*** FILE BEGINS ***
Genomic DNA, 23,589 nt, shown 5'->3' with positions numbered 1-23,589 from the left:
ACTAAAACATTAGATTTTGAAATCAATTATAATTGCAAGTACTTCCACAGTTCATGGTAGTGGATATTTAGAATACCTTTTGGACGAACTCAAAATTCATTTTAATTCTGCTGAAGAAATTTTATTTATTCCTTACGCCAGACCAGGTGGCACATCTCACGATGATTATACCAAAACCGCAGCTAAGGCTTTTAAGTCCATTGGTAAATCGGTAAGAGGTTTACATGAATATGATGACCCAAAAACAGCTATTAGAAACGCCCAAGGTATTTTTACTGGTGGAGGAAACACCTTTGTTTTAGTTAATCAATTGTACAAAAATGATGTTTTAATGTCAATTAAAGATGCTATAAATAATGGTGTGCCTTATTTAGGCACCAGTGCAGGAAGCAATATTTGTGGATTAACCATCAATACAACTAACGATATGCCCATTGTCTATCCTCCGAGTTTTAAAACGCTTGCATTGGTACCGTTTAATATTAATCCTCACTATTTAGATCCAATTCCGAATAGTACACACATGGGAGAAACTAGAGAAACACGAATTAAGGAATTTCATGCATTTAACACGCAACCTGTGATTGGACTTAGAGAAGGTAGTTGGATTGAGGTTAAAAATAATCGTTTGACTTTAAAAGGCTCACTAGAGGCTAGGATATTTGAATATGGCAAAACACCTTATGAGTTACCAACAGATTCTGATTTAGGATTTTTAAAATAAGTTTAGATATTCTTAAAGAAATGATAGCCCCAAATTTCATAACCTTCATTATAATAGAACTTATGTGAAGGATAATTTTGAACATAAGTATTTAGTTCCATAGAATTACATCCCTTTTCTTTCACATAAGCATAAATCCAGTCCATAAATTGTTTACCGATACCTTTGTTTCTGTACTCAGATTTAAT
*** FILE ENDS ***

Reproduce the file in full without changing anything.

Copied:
Genomic DNA, 23,589 nt, shown 5'->3' with positions numbered 1-23,589 from the left:
ACTAAAACATTAGATTTTGAAATCAATTATAATTGCAAGTACTTCCACAGTTCATGGTAGTGGATATTTAGAATACCTTTTGGACGAACTCAAAATTCATTTTAATTCTGCTGAAGAAATTTTATTTATTCCTTACGCCAGACCAGGTGGCACATCTCACGATGATTATACCAAAACCGCAGCTAAGGCTTTTAAGTCCATTGGTAAATCGGTAAGAGGTTTACATGAATATGATGACCCAAAAACAGCTATTAGAAACGCCCAAGGTATTTTTACTGGTGGAGGAAACACCTTTGTTTTAGTTAATCAATTGTACAAAAATGATGTTTTAATGTCAATTAAAGATGCTATAAATAATGGTGTGCCTTATTTAGGCACCAGTGCAGGAAGCAATATTTGTGGATTAACCATCAATACAACTAACGATATGCCCATTGTCTATCCTCCGAGTTTTAAAACGCTTGCATTGGTACCGTTTAATATTAATCCTCACTATTTAGATCCAATTCCGAATAGTACACACATGGGAGAAACTAGAGAAACACGAATTAAGGAATTTCATGCATTTAACACGCAACCTGTGATTGGACTTAGAGAAGGTAGTTGGATTGAGGTTAAAAATAATCGTTTGACTTTAAAAGGCTCACTAGAGGCTAGGATATTTGAATATGGCAAAACACCTTATGAGTTACCAACAGATTCTGATTTAGGATTTTTAAAATAAGTTTAGATATTCTTAAAGAAATGATAGCCCCAAATTTCATAACCTTCATTATAATAGAACTTATGTGAAGGATAATTTTGAACATAAGTATTTAGTTCCATAGAATTACATCCCTTTTCTTTCACATAAGCATAAATCCAGTCCATAAATTGTTTACCGATACCTTTGTTTCTGTACTCAGATTTAAT